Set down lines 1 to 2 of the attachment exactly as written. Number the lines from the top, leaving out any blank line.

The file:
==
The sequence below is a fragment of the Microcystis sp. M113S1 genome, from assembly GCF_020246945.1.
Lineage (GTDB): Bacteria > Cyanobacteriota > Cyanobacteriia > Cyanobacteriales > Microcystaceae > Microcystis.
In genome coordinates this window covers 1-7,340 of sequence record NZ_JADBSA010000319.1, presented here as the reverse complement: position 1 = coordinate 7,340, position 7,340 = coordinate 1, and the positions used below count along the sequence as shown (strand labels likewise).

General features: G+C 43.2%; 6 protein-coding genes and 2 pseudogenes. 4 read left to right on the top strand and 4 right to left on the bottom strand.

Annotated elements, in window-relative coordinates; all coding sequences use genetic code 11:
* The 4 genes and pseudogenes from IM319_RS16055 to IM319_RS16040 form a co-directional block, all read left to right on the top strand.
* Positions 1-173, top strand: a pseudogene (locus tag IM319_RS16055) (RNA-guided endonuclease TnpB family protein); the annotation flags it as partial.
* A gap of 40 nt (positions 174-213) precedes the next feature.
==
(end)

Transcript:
The sequence below is a fragment of the Microcystis sp. M113S1 genome, from assembly GCF_020246945.1.
Lineage (GTDB): Bacteria > Cyanobacteriota > Cyanobacteriia > Cyanobacteriales > Microcystaceae > Microcystis.